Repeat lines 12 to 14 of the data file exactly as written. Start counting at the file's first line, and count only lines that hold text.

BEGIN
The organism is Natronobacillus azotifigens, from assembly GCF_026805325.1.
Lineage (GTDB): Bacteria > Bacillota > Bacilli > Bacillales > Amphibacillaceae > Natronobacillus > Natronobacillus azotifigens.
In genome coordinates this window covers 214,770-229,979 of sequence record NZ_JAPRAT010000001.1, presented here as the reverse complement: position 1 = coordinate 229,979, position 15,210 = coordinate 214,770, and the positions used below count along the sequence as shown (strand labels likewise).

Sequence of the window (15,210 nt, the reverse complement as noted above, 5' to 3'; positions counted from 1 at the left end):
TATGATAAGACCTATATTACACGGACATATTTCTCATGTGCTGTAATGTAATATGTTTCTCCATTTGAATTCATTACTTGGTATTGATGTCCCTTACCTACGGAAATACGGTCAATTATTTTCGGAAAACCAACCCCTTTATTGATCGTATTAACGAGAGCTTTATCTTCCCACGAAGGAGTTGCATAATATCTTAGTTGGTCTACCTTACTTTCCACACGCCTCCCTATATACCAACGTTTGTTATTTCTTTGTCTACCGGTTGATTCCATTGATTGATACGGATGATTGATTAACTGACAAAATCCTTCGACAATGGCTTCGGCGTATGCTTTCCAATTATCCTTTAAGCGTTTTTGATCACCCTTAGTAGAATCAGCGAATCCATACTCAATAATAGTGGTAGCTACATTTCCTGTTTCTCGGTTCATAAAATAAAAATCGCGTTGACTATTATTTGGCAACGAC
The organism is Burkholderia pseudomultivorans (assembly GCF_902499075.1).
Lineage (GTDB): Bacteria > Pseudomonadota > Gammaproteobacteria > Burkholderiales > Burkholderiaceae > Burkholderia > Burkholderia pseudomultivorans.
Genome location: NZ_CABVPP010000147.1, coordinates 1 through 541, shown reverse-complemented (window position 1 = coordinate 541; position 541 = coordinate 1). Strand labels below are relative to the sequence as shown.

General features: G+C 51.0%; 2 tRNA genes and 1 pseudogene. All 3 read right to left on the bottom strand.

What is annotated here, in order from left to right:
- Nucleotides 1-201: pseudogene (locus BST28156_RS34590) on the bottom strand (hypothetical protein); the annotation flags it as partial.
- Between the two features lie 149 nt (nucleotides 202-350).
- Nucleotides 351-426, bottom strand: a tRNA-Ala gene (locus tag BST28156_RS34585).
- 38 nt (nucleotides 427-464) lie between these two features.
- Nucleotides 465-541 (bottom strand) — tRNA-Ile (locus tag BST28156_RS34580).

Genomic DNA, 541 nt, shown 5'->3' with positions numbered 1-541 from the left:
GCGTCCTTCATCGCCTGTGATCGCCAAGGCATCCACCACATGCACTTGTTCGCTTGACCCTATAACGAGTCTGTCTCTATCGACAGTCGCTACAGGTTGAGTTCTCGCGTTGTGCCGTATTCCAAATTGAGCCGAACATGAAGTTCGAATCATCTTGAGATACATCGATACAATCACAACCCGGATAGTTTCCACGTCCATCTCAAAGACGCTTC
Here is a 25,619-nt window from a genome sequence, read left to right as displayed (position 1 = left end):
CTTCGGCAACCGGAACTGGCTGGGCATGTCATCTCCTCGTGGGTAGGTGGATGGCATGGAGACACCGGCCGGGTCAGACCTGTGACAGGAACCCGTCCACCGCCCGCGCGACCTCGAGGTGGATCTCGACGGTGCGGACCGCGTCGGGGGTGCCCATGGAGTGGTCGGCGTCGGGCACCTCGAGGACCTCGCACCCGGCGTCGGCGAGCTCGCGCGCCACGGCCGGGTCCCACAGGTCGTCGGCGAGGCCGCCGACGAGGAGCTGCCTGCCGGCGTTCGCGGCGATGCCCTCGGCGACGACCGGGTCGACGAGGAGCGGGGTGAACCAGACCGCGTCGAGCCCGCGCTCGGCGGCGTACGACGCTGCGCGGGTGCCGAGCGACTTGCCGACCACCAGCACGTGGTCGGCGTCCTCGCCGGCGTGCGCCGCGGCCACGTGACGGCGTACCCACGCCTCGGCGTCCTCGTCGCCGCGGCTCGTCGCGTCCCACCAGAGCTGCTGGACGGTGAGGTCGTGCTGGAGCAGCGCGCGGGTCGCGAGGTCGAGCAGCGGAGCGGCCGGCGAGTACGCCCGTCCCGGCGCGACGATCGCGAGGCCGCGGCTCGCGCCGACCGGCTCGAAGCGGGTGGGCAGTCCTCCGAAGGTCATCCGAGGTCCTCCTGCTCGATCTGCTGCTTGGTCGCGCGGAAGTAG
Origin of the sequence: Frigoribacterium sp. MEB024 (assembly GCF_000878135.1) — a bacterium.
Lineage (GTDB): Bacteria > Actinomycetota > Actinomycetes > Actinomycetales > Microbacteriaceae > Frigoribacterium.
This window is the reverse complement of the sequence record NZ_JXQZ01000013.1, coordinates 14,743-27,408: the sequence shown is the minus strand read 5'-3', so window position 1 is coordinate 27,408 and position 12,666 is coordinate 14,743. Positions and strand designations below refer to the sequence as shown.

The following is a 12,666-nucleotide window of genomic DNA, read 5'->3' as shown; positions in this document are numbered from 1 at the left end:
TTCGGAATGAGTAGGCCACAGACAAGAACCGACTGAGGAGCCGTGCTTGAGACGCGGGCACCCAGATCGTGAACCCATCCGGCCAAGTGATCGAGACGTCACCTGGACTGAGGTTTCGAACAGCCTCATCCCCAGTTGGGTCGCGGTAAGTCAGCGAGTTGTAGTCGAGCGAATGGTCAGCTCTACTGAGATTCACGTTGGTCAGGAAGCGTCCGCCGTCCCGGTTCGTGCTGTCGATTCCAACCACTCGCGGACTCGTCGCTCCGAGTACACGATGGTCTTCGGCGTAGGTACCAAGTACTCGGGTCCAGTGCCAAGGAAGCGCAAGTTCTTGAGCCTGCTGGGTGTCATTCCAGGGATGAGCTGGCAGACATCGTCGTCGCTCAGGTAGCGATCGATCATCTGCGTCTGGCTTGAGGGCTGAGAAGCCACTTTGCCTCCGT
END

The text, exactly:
- Between the two features lie 149 nt (nucleotides 202-350).
- Nucleotides 351-426, bottom strand: a tRNA-Ala gene (locus tag BST28156_RS34585).
- 38 nt (nucleotides 427-464) lie between these two features.